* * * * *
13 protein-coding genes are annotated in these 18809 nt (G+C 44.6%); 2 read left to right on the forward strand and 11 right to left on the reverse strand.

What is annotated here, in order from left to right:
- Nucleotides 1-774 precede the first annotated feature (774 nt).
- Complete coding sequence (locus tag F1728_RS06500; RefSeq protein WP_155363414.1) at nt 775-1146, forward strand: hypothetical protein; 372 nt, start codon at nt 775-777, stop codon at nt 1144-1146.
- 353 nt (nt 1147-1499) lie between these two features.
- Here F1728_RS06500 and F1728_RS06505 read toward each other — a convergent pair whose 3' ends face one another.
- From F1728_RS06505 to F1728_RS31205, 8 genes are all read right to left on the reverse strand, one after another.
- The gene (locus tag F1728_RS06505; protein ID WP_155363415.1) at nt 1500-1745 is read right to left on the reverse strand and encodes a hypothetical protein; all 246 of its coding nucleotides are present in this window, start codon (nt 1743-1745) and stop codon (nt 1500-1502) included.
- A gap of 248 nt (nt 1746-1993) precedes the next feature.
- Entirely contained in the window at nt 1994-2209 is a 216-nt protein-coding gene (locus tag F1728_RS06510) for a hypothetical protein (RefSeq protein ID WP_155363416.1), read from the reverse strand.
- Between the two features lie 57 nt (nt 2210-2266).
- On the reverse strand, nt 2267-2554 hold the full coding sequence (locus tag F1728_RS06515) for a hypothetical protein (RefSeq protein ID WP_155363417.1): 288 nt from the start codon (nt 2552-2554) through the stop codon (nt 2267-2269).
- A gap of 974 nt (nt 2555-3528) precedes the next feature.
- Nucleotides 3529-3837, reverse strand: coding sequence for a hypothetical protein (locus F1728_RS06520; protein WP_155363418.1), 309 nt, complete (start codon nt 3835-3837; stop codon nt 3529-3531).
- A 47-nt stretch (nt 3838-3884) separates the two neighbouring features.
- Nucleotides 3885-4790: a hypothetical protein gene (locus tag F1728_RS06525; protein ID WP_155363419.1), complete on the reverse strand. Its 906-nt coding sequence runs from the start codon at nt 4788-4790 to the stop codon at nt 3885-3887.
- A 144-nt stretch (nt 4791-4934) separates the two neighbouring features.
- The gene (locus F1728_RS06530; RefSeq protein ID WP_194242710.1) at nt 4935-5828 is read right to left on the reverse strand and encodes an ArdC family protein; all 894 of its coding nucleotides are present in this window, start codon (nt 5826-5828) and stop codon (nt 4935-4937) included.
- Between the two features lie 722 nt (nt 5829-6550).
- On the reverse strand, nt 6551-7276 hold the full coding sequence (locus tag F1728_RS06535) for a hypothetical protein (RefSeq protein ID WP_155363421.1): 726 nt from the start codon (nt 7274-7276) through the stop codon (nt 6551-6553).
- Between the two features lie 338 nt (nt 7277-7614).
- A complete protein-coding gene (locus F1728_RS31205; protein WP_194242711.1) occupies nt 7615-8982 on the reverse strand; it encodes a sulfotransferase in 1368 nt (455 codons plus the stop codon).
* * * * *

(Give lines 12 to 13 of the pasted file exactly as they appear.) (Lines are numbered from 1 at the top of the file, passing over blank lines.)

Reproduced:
- On the reverse strand, nt 2267-2554 hold the full coding sequence (locus tag F1728_RS06515) for a hypothetical protein (RefSeq protein ID WP_155363417.1): 288 nt from the start codon (nt 2552-2554) through the stop codon (nt 2267-2269).
- A gap of 974 nt (nt 2555-3528) precedes the next feature.